I have now been a freelance professional blogger for over 24 hours. The idea is still weird. It just seems suspicious, somehow, that I might be able to make money by telling random people what I think. That's like offering to pay me for showing up to the internet. It's too easy.
I also seem to have picked up a troll already, which is odd. Why on Earth someone would pay attention to me strictly to dislike me, I dunno. It seems like such a waste of energy. They also seem to have absorbed this idea, common to the self-esteem generation, that it's a dire sin to ever think you're better than anyone else, for any reason. I'm sure there were originally good intentions behind this; the idea, I think, was to prevent an environment where only the very best were ever recognized, so that kids weren't discouraged from trying things that they couldn't be immediately good at. But it seems to have mutated over the years, to the annoying but probably harmless idea that you should find something to praise in everybody, however small, and past that to the actively destructive idea that it was verboten to publicly praise the best people at all, to prevent everyone else's feelings from being hurt.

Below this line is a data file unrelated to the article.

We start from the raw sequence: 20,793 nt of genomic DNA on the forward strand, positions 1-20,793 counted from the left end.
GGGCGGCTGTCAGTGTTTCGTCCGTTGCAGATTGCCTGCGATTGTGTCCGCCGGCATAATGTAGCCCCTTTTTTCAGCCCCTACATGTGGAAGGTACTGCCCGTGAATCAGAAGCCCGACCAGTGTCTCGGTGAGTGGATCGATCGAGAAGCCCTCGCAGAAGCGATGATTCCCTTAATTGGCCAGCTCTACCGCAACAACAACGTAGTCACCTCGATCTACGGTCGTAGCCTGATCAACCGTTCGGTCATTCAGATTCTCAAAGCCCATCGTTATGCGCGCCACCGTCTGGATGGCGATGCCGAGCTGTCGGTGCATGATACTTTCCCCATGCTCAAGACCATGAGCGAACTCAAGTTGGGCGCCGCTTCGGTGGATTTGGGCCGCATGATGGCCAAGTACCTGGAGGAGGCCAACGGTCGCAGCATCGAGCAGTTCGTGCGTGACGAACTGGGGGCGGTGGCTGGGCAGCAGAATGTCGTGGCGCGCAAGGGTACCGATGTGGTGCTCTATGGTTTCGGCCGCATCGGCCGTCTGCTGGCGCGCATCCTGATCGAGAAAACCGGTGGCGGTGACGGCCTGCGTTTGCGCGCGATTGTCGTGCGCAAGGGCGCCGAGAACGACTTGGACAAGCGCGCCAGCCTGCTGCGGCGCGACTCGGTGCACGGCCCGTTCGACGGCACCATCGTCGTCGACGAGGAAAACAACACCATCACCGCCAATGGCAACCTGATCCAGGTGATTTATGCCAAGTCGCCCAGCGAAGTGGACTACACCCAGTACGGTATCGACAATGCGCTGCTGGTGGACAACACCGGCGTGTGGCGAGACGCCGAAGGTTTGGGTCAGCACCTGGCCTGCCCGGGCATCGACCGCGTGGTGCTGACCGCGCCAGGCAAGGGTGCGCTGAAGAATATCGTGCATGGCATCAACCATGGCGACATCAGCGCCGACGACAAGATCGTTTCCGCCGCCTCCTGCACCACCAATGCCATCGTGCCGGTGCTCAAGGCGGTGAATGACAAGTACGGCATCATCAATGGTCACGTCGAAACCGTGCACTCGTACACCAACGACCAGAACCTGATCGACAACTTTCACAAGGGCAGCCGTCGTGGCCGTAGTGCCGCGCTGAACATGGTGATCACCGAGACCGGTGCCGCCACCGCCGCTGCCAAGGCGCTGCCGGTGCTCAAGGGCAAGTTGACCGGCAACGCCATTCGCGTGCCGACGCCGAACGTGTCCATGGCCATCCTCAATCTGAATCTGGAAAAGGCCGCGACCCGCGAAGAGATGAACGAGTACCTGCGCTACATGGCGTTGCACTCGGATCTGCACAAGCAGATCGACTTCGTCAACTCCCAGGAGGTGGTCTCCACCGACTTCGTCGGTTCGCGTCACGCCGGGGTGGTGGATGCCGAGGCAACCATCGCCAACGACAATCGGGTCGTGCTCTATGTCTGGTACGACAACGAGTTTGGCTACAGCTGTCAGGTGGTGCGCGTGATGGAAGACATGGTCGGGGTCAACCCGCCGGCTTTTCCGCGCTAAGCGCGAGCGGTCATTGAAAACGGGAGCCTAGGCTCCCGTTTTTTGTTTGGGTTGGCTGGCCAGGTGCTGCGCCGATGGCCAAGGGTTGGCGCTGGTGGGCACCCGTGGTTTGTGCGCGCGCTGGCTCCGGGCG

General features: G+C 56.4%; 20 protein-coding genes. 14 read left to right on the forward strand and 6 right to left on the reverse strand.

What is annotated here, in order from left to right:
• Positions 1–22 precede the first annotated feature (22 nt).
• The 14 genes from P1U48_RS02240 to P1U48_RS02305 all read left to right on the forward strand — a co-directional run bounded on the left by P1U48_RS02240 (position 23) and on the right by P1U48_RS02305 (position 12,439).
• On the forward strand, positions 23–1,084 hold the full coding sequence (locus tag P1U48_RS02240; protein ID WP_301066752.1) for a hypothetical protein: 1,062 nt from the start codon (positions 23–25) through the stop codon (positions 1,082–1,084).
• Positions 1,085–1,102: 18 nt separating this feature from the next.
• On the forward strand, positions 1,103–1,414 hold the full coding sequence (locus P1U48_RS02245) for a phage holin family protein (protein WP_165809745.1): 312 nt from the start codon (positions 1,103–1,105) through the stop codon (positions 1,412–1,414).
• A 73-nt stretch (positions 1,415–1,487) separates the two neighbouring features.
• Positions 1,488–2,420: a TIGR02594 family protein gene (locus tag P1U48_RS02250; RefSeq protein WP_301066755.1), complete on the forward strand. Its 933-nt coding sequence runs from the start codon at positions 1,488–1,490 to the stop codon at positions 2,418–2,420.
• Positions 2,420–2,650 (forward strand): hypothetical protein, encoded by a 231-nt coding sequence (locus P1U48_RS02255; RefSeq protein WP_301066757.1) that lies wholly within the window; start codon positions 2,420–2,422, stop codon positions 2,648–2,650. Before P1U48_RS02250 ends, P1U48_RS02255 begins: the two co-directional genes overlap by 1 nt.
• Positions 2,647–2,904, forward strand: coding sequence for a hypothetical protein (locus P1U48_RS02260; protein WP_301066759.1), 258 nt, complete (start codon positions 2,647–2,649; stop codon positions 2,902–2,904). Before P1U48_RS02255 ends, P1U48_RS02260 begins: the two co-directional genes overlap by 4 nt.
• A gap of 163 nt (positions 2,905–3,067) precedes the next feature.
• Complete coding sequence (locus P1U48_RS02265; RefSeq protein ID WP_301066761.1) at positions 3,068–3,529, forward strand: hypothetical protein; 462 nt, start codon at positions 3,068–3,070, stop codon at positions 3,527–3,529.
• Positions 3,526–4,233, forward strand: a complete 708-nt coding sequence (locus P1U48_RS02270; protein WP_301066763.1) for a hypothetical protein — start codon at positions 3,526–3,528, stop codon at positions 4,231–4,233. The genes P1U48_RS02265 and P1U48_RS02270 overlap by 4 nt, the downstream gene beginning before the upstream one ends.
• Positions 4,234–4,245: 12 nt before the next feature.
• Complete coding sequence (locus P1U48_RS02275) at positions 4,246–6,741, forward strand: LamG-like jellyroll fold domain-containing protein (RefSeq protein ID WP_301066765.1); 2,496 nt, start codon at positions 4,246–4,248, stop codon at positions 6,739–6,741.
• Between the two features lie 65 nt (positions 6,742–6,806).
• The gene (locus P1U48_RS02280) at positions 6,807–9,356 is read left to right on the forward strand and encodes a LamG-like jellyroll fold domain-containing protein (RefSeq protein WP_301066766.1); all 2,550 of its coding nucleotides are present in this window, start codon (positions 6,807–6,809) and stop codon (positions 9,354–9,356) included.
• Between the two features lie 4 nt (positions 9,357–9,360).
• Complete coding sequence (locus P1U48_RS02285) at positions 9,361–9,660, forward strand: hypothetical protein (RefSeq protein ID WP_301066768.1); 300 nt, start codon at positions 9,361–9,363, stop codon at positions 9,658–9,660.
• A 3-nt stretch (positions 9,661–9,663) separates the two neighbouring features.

I'm not fabulous at everything. I am, for example, a lousy basketball player, and I fail miserably at piano and guitar. On the other hand, I am a better writer than most people, and I don't think there's anything wrong with being recognized for that. The fact that I am a smart kid is just that -- a fact. I write from that viewpoint because it's something that shaped a lot of my childhood, and part of what defines who I am. Coming from a background of bullying at school and crazy family at home, I don't deal with social situations like most other people do, and I intend to continue to talk about it for as long as my audience is interested.
So far I've had quite a lot of people tell me I'm fascinating, and only a couple tell me I'm nuts, which I think speaks for itself.